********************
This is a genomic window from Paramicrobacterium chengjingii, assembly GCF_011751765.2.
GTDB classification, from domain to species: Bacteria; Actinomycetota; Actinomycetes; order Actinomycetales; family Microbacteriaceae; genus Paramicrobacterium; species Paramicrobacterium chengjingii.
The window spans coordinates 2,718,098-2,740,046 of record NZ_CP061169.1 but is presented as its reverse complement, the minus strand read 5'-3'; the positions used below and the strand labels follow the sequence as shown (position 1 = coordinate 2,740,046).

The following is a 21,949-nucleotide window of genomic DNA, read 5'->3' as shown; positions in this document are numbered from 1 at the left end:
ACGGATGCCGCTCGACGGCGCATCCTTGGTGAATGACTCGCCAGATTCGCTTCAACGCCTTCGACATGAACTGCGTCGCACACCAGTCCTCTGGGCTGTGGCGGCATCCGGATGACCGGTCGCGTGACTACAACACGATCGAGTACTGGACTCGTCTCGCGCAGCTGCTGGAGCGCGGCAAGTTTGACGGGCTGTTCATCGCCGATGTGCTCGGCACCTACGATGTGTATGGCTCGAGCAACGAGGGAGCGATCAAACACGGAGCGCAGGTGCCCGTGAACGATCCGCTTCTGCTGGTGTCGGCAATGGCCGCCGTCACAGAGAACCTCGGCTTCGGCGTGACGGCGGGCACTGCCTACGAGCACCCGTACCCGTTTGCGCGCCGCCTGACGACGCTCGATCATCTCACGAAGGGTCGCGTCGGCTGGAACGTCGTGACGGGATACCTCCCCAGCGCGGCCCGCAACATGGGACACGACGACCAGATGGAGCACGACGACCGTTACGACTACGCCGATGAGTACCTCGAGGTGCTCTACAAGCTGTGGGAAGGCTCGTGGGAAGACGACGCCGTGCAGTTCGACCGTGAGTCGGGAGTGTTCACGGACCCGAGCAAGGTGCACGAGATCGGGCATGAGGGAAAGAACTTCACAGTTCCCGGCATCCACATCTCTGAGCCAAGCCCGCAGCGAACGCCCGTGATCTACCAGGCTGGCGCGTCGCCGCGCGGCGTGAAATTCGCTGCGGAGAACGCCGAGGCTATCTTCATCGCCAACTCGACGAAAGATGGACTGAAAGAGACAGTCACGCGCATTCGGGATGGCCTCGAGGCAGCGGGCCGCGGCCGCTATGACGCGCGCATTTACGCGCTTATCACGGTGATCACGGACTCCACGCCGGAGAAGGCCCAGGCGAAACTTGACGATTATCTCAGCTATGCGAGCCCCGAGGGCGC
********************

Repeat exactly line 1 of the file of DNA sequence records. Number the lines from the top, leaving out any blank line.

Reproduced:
This is a genomic window from Paramicrobacterium chengjingii, assembly GCF_011751765.2.